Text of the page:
Scamming the Telemarketers
No one answers. I repeat my hello, still no answer. “Yep,” I say to myself. “It’s another one of those calls,” and I hang up.
Whenever I receive a telephone call, that has a two or three second delay before the caller responds to my answering it, I can bet there’s a Telemarketer on the other end of the line waiting for the computer to finally connect that person with me. And I can set my watch by these marketers’ schedules. I know the phone will ring again at about 3 p.m., 6 p.m., and 9 p.m.
Once in awhile, one of ‘em will catch me before I’m able to hang up. The caller usually asks to speak to William. “Another red flag.” Telemarketers are trained to engage their potential customers by attempting to put the conversation on an intimate personal level.
So… my immediate response is, “Who is William?” I’m greeted with momentary silence. Finally, the caller responds.
“I’m calling for William Edwinson, is he home?”
I then say, “May I ask who’s calling?” The caller then asks me if I am William.
“I asked you first,” I say with a smile in my voice. More silence. Then the caller tells me his or her name and the reason for the call.
I say, “I’m Mr. Edwinson, but the Mr. Edwinson you want is presently engaged in a telephone conversation and is unable to speak with you at this time.” More silence on the other end. (Actually this is not a fib, because I am engaged in a telephone conversation—with this telemarketer. And I’m performing a public service by keeping this person from bothering someone else.)
Maybe I’m just old fashioned, but I’m one of those people who is turned off by anyone who doesn’t know me, calling me on the telephone and addressing me by my first name, especially, William. I only use William for formal legal matters. Anyone who knows me, knows I answer to Will. Now, if they were to ask for Mr. Edwinson, I might be fooled into taking their call, but asking for William is a dead give away that it’s a telemarketer.
Finally, the caller responds again. “When would be a good time to call back?” he or she asks me. “I can’t answer that,” I tell them. “He’s in and out.” By this time they realize they are being teased, and they usually end the conversation. Sometimes quite abruptly, I might add. They’re not always as polite to me as I am to them. 🙂
Occasionally—due to my being a bit slow on the uptake—a political solicitor will succeed in discovering that I am in fact, the person they are trying to reach. I no longer contribute money to either of the major political parties. Both are corrupt and drifting dangerously close to socialism—albeit one much more so than the other, however. Their tactics are so predictable. The callers will proceed to explain the reason why I should donate to the latest great “save the nation cause,” and “can they count on me for a generous contribution of one hundred, or perhaps seventy-five dollars?”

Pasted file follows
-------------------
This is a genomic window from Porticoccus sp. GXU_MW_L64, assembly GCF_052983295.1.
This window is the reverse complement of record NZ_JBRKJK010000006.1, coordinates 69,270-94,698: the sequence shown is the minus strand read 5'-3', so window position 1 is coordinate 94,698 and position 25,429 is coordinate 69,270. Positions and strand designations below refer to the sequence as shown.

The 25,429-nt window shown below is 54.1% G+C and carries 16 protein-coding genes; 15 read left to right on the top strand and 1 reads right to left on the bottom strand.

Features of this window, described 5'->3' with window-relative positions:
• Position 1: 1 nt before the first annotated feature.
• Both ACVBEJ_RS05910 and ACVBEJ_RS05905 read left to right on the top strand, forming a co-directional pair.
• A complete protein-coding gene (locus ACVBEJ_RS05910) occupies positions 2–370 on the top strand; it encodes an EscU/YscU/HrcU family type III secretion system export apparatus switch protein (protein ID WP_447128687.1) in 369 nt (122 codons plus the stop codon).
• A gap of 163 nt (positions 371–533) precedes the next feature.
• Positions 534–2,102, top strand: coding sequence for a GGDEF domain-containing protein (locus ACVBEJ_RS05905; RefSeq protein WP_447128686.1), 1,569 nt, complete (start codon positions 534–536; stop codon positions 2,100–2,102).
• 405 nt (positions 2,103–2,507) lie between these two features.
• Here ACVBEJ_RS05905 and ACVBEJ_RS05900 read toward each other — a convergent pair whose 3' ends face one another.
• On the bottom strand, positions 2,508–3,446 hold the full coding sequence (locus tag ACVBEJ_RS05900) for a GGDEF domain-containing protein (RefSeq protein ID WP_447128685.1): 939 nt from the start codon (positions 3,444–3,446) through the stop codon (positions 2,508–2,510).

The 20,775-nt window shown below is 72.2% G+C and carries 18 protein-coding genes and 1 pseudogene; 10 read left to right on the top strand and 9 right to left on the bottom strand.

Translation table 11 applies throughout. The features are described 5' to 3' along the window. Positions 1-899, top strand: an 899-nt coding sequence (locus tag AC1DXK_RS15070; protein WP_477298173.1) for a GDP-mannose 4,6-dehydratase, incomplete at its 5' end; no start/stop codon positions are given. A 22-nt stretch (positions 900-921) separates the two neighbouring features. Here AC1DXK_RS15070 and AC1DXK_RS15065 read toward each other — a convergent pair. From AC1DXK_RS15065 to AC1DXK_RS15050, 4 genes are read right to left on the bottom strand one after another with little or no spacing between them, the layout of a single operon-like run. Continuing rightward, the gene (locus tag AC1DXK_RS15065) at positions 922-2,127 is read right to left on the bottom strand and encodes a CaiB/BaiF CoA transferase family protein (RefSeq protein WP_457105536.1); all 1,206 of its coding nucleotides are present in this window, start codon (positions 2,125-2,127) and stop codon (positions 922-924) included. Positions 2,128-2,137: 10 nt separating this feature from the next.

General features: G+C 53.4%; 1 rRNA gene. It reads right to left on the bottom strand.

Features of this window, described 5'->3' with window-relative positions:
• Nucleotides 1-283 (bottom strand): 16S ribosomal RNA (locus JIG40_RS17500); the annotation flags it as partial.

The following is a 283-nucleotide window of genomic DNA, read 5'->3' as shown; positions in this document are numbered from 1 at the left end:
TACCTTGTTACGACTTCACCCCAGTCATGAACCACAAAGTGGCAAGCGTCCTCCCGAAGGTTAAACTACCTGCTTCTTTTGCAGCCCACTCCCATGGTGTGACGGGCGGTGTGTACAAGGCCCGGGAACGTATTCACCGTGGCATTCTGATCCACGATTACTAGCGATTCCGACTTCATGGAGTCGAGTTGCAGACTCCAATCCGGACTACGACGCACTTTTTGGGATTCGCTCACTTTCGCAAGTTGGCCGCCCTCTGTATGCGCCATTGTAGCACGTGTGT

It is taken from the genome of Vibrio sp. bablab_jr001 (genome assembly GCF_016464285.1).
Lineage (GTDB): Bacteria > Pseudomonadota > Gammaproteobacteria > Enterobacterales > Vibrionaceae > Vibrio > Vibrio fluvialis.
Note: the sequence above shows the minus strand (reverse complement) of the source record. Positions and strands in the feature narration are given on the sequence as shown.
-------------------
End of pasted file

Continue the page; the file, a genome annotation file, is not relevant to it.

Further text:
They start out asking for what they know is a ridiculous sum, fully expecting to be turned down. If you tell them that amount strains your budget, they ask for a lesser sum; which is really the amount they hoped for in the first place. Their response is, “we understand money is tight and we respect that people have budgets and should live within those budgets, but could you possibly find it in your heart to pledge a smaller contribution of say, thirty-five, or even twenty-five dollars?”
The psychology of this tactic is, you will feel so much better about having talked them down from a hundred bucks that you’ll gladly contribute twenty-five or thirty bucks. I tell them, no, I have my favorite candidates to whom I send money direct, and I’m fully budgeted for the year.
Now, I’m not comfortable being rude to people, but one caller was really persistent. After being told no two or three times, she finally resorted to “how about fifteen or even ten dollars. ”I finally had to remind her that I had twice said I had my political contributions budget set for the year, and “what part of ‘no’ does she not understand?” I might add here, also, that when you do contribute to all these so-called “desperate and needy causes,” this puts you on the sucker list and they share your name with other solicitors.
My little scamming game didn’t stop those calls, and since I didn’t have caller ID at the time, I was pretty much bound to pick up every call, lest I miss one from a daughter or a friend. But on the other hand, I will have to admit it was kinda fun scamming these callers; especially when I’d had a slow boring day or if I was looking for material to write about.
Speaking of solicitation, here is one of my own. I promise I won’t ask you for any money, but I would like to tell you about a new novel I have coming out a little later this Fall, entitled LouIsa—Iron Dove Of The Frontier. You can go up to the “Books” page or the “In The Works” page of this Website and read all about her, and even some excerpts from the book itself. LouIsa is a very interesting Lady. I think you’ll like her. The book will be available at www.amazon.com later this fall.
You can also click on the free download button at upper right of this page and receive a free copy of another of my books, “Buddy. . .His Trials and Treasures.
“Buddy” is s a book of adventures about a young boy growing up in rural America during the 1940s. Buddy is somewhat reminiscent of a twentieth century Tom Sawyer in that he often finds himself in hot water for which he must pay the consequences. Unlike Tom, however, Buddy’s misdeeds are without forethought. They happen because Buddy is…well…he’s just Buddy.
There, you see, as promised, I didn’t ask you for any money. I even offered you a free gift. The Buddy book is also available for purchase at www.amazon.com. if you should want to purchase a print copy as a gift for a friend, or have a print copy for your own library.